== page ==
Honda recalling over 1 million vehicles with dangerous air bags

Honda recalling over 1 million vehicles with dangerous air bags

A driver in Maryland was injured in a January crash when a 2004 Honda Odyssey driver-side air bag inflator, made by the now-defunct Takata Corp., ruptured, Honda said in a statement.

The automaker said in government fillings that it is aware of one injury related to the defective airbag inflators in the latest round of recalled vehicles.

Honda uses a "Takata" airbag system uses ammonium nitrate for their airbag inflation.

Only certain models from the aforementioned years are affected as the NHTSA says the recall involves vehicles which "received a replacement driver air bag inflator as part of a previous Takata inflator recall remedy or a replacement driver air bag module containing the same inflator type as a service part".

The recall includes some of Honda's most popular models, including Accord, CR-V, Civic, Element, Odyssey, Pilot and Ridgeline.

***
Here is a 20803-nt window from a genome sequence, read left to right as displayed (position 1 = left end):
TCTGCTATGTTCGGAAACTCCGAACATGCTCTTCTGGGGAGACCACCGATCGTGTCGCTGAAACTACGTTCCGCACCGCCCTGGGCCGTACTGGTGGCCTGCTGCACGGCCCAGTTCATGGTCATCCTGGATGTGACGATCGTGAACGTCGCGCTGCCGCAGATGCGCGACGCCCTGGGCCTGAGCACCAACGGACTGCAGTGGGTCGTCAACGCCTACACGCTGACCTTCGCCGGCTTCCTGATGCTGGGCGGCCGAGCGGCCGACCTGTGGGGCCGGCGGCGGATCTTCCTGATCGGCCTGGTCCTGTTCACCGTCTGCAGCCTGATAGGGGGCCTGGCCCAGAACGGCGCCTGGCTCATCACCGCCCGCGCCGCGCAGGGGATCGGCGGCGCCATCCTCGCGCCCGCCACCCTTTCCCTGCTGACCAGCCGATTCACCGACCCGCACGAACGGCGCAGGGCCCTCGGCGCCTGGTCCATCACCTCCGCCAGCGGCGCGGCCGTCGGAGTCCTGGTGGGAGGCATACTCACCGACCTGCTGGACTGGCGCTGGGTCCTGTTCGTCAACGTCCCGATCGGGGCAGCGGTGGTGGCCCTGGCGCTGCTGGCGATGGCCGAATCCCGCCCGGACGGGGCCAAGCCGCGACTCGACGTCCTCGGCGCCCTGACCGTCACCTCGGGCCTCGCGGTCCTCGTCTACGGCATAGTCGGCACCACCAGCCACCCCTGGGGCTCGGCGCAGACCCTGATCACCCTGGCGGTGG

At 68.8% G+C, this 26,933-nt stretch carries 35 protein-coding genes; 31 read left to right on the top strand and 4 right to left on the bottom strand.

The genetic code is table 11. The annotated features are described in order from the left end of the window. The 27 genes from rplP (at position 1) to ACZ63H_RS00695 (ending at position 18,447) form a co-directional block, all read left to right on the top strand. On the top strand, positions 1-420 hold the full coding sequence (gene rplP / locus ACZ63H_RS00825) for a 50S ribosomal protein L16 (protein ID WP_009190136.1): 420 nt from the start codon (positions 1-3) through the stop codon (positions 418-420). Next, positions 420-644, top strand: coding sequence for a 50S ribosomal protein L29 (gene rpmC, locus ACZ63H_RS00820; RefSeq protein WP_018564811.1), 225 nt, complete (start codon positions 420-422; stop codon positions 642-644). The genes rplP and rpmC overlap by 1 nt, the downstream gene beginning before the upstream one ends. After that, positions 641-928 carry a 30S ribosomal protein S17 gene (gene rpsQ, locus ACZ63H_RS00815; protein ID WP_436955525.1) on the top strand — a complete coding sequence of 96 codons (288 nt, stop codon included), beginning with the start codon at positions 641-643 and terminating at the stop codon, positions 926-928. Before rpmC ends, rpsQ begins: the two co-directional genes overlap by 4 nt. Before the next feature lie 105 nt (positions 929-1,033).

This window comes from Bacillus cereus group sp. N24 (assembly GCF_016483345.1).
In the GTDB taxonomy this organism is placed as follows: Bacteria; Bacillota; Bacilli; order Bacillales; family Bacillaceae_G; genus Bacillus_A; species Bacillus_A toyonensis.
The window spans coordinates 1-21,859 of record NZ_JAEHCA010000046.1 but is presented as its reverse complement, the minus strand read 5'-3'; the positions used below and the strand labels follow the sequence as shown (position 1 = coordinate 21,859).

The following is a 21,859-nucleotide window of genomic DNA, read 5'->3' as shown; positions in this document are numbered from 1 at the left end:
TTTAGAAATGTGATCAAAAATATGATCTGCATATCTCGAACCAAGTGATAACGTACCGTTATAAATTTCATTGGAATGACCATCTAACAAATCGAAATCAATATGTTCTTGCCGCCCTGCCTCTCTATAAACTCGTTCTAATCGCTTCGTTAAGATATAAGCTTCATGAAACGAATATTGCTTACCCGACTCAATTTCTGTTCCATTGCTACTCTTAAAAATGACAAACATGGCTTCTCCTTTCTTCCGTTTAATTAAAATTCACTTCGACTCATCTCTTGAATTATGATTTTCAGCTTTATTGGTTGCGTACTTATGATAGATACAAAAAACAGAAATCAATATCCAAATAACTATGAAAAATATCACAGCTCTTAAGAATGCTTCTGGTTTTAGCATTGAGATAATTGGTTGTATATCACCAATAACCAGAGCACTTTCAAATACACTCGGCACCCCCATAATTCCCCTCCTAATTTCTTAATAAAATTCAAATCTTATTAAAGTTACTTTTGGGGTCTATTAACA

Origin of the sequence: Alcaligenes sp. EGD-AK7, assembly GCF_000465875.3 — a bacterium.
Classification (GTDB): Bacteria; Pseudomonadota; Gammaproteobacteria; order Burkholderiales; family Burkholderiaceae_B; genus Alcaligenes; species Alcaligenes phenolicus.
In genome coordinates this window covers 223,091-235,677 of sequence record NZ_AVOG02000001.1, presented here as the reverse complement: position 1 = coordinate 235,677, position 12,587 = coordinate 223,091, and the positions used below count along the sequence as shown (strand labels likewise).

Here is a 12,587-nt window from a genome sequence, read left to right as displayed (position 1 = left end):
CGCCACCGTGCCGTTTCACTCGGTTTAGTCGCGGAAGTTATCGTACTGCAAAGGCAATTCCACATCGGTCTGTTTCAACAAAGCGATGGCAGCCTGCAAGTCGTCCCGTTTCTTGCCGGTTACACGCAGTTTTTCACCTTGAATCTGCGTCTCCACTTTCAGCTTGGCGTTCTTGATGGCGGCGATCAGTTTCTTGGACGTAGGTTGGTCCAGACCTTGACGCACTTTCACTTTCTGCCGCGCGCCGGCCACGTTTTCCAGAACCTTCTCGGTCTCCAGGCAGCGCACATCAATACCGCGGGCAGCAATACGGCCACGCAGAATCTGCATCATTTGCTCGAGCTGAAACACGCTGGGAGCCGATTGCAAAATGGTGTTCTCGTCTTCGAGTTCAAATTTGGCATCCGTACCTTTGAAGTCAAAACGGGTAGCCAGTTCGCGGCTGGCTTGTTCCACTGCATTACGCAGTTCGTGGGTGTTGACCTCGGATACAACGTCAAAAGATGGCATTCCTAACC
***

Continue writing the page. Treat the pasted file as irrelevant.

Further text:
The probe determined that inflators made at Takata's Monclova, Mexico, factory were faulty due to a manufacturing defect, Honda said.

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Also included are certain 2003 Acura 3.2CL cars, as well as the 2013 to 2016 ILX, the 2003 to 2006 MDX, the 2007 to 2016 RDX, the 2002 to 2003 3.2TL, the 2004 to 2006 and 2009 to 2014 TL, and the 2010 to 2013 ZDX.

Honda is recalling about 1.2 million vehicles in North and Central America because their Takata air bag inflators can explode and send shrapnel into the passenger compartment.

The federal agency says the company will notify owners by mail.

Owners with any of the above vehicles can go to www.recalls.honda.com, and enter their VINs to find out if their cars are affected by the recall.

The addition of the additive and was thought to be a solution to the problem with the original air bags that were been found to activate with too much force in a crash, spraying the interior of vehicles with metal parts and leading to the recall of some 37 million vehicles in the U.S. They contained a moisture-absorbing chemical and previously were believed to be safe.

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